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upon old friends. I am yet in life, yet in the house of God, yet engaged in the ministry of the word. But I am waiting for the change when I shall rank with perfect society in the world of blessedness, where we shall see no war, nor hear the sound of a trumpet, nor have hunger of bread, as is the case with many of our dear brethren on the conti'nent, and would have been as dreadfully so with us, if God had punished us as our sins deserve. I am getting old and feeble. I am before my years in constitution, and have been ever since I was a child. So trying I find the ministry, and so many trials have I with my people, that I have been tempted to give it up. But yet I dare not. Be thou faithful unto death, is a peal in my ears, and turns the inclination of the mind. It has been the lot of others, as well as of myself, to have their labors defeated, and to be pained with the worst of all disappointments. A few years will deliver me from my pain, and convey me to my rest, and I hope it will be found that however great the ground of my complaint is, that all the labor is not lost. Our neighborhood is and has been for some time a neighborhood in affliction. Mr. and Mrs. Br are in the situ ́ation where I was at the hill, and I with my

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good old woman are at the brow of the town, a very short distance from our place of worship, where we shut our eyes at the inconveniences we sustain, thankful for the conveniences we enjoy. My good wife is in chearful blindness, desirous of inward illumination. Mrs. Tyler is as well as may be expected, passing her days in devotional retirement, and acting as far as she can in Mrs. Winter's stead. Both unite in affectionate salutations to you.

Do you find increasing encouragement from your attention to the school? Do the walls of prejudice in any degree fall at Ld. Persevere my dear friend though under discouragement. Some good may arise from your endeavors that may diffuse itself to posterity. A little stream may convey downward a great mercy, and from your maintaining your ground, the barren wilderness may become a fruitful field. According to this idea I am led to keep my station. The work has derived but little advantage from me; may it greatly increase by the instrumentality of another when I am in the grave. Wherever there is to be found one given of the father, the son will make his claim to him, and find him out, and according to this truth will be the success or non-success of the ministry. What news does B—m afford?

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the means of grace? Their being so will prove a great satisfaction to you, as the contrary will be your affliction. I hope Mr. W— is prudent in his management of them, and that by his being near to God, he will communicate something to them that shall remain with them for ever. I hear different tidings from Wy but I hope in the main the work of God is going forwards in both departments of the church in that place, notwithstanding the late awful instances of human depravity.-Do my dear friend let us hear from you soon. As I suppose Miss Wis with you, I take the liberty to send christian salutations by you,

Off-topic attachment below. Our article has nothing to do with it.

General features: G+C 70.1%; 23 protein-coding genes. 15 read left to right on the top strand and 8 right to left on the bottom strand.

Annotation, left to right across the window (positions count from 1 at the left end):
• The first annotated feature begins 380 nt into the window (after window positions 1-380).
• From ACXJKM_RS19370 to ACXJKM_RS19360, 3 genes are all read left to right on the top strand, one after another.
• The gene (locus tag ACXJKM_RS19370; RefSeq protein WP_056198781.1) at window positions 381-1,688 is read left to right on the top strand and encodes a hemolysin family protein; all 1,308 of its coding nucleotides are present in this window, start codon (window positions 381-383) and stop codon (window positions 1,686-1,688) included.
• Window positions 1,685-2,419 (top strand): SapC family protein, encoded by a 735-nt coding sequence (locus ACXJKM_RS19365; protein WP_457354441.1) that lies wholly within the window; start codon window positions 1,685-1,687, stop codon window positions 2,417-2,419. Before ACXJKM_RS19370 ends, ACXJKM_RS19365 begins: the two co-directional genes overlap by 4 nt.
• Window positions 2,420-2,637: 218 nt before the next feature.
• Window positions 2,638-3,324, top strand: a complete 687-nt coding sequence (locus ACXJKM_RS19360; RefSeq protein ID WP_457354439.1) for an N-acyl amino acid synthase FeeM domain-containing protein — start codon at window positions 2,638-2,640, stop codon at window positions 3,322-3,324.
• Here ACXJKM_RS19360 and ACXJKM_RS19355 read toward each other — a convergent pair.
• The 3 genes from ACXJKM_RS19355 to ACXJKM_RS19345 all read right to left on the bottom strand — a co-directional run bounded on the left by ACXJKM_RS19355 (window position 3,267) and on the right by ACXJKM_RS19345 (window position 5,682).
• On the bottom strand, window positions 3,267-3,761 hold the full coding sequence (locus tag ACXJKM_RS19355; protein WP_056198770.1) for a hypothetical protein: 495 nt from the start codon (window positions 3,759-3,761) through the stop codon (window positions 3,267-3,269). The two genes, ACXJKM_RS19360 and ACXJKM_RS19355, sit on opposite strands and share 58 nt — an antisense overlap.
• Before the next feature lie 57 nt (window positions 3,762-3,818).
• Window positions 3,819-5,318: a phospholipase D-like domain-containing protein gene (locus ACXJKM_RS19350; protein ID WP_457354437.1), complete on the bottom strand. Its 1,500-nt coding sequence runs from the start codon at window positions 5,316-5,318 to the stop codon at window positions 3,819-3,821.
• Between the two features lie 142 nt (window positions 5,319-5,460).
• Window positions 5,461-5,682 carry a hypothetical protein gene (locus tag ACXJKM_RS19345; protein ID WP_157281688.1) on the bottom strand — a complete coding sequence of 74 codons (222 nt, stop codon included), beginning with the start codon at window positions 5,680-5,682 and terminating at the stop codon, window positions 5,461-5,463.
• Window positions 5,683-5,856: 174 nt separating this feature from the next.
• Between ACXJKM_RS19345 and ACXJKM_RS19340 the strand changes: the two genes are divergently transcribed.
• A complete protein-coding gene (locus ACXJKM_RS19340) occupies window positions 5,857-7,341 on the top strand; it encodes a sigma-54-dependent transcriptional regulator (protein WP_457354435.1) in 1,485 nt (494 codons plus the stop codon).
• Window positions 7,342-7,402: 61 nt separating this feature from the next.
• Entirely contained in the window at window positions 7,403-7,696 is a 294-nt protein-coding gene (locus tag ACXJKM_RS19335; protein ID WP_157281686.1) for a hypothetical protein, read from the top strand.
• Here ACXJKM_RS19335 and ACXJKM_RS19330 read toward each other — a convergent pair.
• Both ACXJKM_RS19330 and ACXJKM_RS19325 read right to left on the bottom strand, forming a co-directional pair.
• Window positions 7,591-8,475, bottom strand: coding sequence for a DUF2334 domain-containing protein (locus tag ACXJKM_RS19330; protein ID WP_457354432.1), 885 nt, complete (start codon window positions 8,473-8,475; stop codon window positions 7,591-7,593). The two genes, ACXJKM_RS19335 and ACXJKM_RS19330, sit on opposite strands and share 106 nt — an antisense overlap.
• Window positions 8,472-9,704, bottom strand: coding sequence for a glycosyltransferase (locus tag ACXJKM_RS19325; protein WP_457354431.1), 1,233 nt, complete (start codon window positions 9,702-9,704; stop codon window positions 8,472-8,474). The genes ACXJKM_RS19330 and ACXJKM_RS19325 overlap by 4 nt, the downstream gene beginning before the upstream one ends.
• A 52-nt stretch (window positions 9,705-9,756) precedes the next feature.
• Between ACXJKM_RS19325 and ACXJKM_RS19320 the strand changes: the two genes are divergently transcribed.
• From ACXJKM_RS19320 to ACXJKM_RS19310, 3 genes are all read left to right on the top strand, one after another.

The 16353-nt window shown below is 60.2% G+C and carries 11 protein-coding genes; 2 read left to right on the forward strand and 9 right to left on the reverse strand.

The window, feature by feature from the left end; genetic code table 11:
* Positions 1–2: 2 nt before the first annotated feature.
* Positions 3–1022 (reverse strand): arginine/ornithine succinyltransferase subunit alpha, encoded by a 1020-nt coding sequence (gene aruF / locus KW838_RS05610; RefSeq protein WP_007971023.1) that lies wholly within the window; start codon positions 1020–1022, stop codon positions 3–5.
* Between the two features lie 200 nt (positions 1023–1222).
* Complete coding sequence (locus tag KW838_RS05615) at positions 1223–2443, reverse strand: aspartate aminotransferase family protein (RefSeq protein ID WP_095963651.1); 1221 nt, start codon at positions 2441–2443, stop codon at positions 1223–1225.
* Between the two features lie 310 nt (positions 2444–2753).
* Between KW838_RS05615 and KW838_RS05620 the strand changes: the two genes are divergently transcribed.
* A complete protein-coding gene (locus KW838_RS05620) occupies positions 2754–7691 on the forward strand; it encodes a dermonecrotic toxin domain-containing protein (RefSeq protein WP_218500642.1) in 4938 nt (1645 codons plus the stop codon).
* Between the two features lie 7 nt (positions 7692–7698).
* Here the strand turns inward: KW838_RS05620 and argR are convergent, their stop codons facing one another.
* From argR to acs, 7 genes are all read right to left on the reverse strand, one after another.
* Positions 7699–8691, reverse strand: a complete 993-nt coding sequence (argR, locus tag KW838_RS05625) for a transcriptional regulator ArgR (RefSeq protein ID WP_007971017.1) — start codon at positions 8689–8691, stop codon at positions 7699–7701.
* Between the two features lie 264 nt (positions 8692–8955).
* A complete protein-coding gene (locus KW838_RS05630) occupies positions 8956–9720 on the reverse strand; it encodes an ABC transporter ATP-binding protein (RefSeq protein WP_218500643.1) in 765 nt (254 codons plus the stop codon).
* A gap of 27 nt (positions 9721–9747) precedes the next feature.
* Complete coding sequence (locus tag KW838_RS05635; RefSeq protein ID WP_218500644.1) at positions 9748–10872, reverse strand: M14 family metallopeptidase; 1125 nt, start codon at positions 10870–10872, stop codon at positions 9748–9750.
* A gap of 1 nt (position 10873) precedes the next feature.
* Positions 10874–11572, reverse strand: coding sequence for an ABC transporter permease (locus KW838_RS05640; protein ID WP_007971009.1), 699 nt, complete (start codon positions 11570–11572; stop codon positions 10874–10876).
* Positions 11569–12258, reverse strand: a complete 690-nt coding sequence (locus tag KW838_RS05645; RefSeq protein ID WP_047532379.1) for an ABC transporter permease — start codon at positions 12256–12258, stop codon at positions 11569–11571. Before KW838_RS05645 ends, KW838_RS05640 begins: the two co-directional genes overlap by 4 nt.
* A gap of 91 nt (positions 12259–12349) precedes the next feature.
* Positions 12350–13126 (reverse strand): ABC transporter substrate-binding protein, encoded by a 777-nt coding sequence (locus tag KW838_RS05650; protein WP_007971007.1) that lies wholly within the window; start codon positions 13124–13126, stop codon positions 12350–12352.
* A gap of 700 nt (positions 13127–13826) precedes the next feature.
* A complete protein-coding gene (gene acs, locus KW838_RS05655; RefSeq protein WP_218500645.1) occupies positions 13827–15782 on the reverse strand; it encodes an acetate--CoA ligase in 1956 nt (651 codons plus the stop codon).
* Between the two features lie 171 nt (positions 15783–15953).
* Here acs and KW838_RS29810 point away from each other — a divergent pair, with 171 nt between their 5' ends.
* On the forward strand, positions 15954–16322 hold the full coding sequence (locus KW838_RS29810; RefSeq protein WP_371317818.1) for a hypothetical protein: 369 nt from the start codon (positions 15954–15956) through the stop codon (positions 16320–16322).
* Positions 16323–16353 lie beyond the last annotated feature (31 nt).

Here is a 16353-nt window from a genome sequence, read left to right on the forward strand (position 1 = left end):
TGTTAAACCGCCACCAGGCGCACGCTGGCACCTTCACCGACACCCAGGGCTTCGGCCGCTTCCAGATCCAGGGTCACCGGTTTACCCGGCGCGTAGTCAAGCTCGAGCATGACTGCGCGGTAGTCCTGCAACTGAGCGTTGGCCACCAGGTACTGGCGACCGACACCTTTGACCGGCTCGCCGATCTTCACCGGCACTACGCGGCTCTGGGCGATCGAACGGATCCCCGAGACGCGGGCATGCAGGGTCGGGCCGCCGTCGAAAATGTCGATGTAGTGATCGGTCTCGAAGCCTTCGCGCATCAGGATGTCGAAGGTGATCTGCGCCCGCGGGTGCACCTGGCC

and remain,


"Your's, affectionately,

"In our dear Lord Jesus,

"C. W."


"Nov. 6, 1807."



MR. WINTER was much older in constitution than he was in age. His strength was never considerable; but for a length of time previous to his removal, he had been generally complaining, and frequently so indisposed as to render the discharge of his work trying and difficult.

December 13th, 1807, he exchanged pulpits with Mr. Jeary of Rodborough. This was the last sabbath of his public ministry; and two things are observable. Here he preached his first sermon in Glocestershire; and thus he ended his career in this County where he began it. His concluding discourse was ii. Corinthians, v. 1." For we know that if our earthly house of this tabernacle were dissolved, we have a building of God, an house not made with hands, eternal in the heavens.-The congregation was peculiarly impressed; many said he seemed to be preaching his own funeral sermon. So it proved,

He slept that night at Mr. Hogg's. In the morning he came to Mr. William Cooper's, Southfield house, Woodchester, and offered if agreeable to spend the day, and take a bed with them. In the afternoon as Mr. Cooper was writing to the Editor he wrote on one part of the sheet-f


"THOUGH I have nothing particularly to communicate, I have wanted to write. A long silence is hardly consistent with the reciprocal regard that subsists between us. I sometimes hear of you that you are pretty well; sometimes that you are but indifferent. I hope the former is more generally the case. I rejoice in your acceptance; and trust the result of your labors is usefulness in all the variety for which the ministry is appointed. I wish I could give you a pleasing account of myself, but I cannot. My powers of late have been much shut up as like water frozen, rather than like a flowing stream. Indeed I have been very, very, very poorly, and when I am forced to preach it is in a way that is very dissatisfying to myself. My voice fails me, and you may judge of a sermon that is without voice, as well as without energy of mind. But what is to be

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